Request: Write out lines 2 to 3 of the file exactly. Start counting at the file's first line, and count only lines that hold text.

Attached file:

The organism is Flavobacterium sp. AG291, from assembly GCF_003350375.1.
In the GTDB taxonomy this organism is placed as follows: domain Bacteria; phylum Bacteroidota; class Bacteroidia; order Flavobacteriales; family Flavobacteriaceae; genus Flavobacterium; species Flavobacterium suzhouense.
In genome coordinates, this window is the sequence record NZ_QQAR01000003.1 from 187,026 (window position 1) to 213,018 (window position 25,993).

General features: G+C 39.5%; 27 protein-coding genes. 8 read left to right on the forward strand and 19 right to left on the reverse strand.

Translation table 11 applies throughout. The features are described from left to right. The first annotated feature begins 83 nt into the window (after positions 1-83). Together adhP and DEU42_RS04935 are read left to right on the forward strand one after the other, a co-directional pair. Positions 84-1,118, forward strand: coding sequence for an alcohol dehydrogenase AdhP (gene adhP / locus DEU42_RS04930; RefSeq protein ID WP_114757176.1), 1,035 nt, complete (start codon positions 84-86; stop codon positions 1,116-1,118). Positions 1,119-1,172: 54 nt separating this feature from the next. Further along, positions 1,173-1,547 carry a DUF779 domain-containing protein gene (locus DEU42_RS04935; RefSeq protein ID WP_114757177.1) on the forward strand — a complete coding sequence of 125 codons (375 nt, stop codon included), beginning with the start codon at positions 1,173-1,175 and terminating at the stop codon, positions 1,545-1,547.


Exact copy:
In the GTDB taxonomy this organism is placed as follows: domain Bacteria; phylum Bacteroidota; class Bacteroidia; order Flavobacteriales; family Flavobacteriaceae; genus Flavobacterium; species Flavobacterium suzhouense.
In genome coordinates, this window is the sequence record NZ_QQAR01000003.1 from 187,026 (window position 1) to 213,018 (window position 25,993).